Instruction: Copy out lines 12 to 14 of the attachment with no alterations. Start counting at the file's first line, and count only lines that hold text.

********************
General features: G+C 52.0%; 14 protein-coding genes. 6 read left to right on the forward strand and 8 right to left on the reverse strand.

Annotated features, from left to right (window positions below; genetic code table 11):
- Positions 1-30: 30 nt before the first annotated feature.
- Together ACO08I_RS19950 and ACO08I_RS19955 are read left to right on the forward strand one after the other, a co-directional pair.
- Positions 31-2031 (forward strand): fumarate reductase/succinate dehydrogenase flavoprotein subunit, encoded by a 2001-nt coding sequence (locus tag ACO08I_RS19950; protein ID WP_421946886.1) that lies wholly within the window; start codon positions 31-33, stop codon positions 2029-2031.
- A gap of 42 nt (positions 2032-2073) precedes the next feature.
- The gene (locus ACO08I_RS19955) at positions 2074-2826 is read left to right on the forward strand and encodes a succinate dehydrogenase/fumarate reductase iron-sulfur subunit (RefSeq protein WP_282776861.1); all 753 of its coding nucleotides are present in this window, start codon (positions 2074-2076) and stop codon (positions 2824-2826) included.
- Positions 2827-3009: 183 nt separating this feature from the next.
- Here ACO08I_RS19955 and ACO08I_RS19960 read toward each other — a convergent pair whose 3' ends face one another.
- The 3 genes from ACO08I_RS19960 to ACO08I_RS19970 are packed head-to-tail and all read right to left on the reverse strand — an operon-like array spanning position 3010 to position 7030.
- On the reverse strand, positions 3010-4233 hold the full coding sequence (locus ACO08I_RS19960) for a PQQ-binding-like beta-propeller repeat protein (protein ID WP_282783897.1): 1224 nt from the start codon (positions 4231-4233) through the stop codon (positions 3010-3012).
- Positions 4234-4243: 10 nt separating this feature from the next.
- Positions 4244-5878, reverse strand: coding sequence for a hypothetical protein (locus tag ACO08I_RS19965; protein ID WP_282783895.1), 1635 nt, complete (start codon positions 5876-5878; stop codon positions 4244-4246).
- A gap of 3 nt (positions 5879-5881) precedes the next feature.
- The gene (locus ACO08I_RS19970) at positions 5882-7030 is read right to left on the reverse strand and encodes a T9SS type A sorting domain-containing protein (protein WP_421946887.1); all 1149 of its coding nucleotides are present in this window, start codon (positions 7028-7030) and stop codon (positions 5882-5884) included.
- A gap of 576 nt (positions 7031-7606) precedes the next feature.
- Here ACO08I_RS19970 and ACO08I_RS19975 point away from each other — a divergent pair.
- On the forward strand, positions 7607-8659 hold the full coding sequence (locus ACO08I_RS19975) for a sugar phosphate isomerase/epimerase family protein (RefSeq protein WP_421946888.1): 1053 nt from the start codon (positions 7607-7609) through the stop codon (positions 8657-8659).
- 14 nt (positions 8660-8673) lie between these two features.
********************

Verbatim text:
- Positions 4234-4243: 10 nt separating this feature from the next.
- Positions 4244-5878, reverse strand: coding sequence for a hypothetical protein (locus tag ACO08I_RS19965; protein ID WP_282783895.1), 1635 nt, complete (start codon positions 5876-5878; stop codon positions 4244-4246).
- A gap of 3 nt (positions 5879-5881) precedes the next feature.